“When Carey calls her sons respond With steadfast hearts and true To venerate the Alma mater With love and honour due…” Carey College, the only Baptist school in the country, celebrated their centenary last Sunday, January 12 in their school auditorium. The event was graced by many of those who played a vital role in [...]

The Sundaytimes Sri Lanka

From humble beginnings to great achievements


“When Carey calls her sons respond
With steadfast hearts and true
To venerate the Alma mater
With love and honour due…”

Carey College, the only Baptist school in the country, celebrated their centenary last Sunday, January 12 in their school auditorium. The event was graced by many of those who played a vital role in the history of the school, including teachers, parents and students. A special service was held with the chairperson (Central District) of the Methodist Church of Sri Lanka, Rev. Asiri Perera as the guest preacher and the participation of clergy of all denominations – Baptist, Anglican, Catholic and Methodist. All these priests significantly, were old boys of Carey.

The beginnings of Carey College were humble. When the Sri Lanka Baptist Missionary Sangamaya (SLBMS) celebrated its centenary year it was decided that there should be an English boarding school for boys in Colombo. After a suitable site was purchased in Kynsey Road, a missionary house, a boys’ hostel and a cubicle block for theological students were built. Later the Waldock main hall was added to commemorate the architect missionary, Rev. F. D. Waldock. The school was opened in 1914 with Rev. H.J. Charter (1914-1921) as its founding principal. It was he who introduced the school motto ‘Serve and Obey’- ‘Servi et Pare’ in 1919. The missionary house which was later on transformed into the Principal’s Residence still stands and is where the present principal, Hemamali Bibile resides.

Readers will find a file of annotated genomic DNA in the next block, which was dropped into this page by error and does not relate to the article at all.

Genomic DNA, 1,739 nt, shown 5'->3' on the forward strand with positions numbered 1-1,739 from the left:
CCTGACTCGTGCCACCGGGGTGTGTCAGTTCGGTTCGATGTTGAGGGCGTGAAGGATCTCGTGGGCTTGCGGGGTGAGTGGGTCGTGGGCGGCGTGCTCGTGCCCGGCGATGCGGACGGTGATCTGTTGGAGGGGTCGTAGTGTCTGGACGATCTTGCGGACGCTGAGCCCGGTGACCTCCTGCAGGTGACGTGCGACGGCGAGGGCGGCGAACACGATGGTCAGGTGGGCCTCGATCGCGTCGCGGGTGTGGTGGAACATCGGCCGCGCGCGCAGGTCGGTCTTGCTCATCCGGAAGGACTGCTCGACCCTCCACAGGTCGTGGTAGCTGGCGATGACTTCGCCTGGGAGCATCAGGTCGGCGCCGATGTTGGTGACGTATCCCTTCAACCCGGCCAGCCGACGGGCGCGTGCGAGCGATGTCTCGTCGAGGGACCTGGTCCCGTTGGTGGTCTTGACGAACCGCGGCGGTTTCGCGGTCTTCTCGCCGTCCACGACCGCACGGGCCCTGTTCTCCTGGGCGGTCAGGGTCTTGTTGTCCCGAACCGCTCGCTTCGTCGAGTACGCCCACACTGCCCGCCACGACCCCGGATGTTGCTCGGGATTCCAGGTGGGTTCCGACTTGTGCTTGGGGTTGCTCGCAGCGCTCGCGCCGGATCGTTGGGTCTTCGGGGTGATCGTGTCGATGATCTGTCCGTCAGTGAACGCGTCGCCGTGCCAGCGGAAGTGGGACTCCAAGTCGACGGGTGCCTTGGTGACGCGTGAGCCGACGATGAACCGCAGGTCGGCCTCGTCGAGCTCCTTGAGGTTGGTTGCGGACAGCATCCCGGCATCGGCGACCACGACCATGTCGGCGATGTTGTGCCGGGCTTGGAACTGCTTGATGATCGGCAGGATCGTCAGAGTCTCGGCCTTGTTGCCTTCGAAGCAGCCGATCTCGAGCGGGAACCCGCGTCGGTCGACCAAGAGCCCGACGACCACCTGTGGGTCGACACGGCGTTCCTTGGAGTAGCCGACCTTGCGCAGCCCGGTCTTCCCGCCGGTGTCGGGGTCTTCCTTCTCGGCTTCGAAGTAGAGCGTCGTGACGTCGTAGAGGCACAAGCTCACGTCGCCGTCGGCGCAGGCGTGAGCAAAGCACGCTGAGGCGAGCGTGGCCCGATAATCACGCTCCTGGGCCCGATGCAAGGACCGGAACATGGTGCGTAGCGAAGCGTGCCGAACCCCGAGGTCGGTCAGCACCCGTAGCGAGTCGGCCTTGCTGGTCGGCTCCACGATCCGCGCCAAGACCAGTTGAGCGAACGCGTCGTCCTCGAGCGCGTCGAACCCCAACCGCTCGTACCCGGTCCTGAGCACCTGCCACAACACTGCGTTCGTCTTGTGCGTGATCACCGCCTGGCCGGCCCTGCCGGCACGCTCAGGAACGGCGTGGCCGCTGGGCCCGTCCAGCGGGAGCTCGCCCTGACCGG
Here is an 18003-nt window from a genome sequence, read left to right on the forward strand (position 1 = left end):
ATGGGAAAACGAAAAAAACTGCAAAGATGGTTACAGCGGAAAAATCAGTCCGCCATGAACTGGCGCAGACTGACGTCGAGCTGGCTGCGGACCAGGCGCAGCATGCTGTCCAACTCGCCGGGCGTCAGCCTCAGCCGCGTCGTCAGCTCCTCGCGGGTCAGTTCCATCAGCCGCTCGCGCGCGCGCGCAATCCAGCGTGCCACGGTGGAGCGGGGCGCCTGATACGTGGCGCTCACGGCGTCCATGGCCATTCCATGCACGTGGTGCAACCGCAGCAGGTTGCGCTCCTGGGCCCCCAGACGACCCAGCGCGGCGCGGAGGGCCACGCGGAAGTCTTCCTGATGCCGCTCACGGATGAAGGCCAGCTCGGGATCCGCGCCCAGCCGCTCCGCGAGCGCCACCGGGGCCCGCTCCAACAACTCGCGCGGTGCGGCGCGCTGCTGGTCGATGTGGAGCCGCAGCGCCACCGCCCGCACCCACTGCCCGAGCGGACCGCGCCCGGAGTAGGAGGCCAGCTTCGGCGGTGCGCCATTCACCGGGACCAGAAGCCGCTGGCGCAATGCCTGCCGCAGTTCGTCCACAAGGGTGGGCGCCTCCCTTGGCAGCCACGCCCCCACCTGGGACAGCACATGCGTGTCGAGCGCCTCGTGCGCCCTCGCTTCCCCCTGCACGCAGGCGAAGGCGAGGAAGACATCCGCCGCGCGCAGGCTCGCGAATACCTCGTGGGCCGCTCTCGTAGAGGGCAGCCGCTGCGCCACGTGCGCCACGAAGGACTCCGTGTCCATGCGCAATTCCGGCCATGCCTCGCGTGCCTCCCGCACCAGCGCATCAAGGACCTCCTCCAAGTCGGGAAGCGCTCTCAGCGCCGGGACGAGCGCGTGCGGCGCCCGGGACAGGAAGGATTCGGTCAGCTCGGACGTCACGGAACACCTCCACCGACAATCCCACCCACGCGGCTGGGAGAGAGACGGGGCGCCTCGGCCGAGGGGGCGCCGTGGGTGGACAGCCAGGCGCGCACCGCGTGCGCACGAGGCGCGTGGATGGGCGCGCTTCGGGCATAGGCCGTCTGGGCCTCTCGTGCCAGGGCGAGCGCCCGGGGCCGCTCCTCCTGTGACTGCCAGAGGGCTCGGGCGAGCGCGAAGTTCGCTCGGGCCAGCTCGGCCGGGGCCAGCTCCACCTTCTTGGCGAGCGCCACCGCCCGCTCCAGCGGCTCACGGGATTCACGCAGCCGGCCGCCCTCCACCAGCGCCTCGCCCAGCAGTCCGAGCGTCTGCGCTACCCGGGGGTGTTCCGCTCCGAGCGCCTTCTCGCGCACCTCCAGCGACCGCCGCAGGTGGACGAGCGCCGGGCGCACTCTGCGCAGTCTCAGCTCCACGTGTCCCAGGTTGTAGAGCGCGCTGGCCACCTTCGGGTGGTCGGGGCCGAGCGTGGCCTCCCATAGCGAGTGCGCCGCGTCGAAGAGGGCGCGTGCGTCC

A landmark on Kynsey Road: Carey College, standing tall then and now. Pix by M.A. Pushpa Kumara

The school was named ‘Carey College’ to honour the pioneer Baptist missionary William Carey, and was started with a staff of just three- a headmaster and two assistants with just two students. By the end of the first term the student roll had increased to 40 and by the end of the year it was 100. By the end of the next year the school had classes from nursery to the eighth standard and eight teachers on the staff. The first prize giving was held at the end of 1915.

Though initially the school was begun with only Baptist students, soon students of all faiths were taken in. “We have students belonging to different faiths. Although we are primarily a Baptist school we respect all faiths and we encourage our students to do so as well. Our belief is that children should be taught to coexist with people of varied backgrounds in society from a very young age,” says Principal Ms. Bibile.

The school soon went on to present students for the Junior School Certificate and in 1924 for the Cambridge Senior School Certificate and London Matriculation entrance examinations and later on the University entrance examinations as well. The Boy Scouts movement which was just being introduced to the island was enthusiastically embraced and in 1918, the first troop from the school, started by C.W.F. Pereira was registered as the 12 Colombo Troop. In the following year, they brought honour to the school winning the Public cup for community service and the Challenge Shield which they retained for three years. Other developments were the formation of the literary association in 1919 soon followed by the school choir.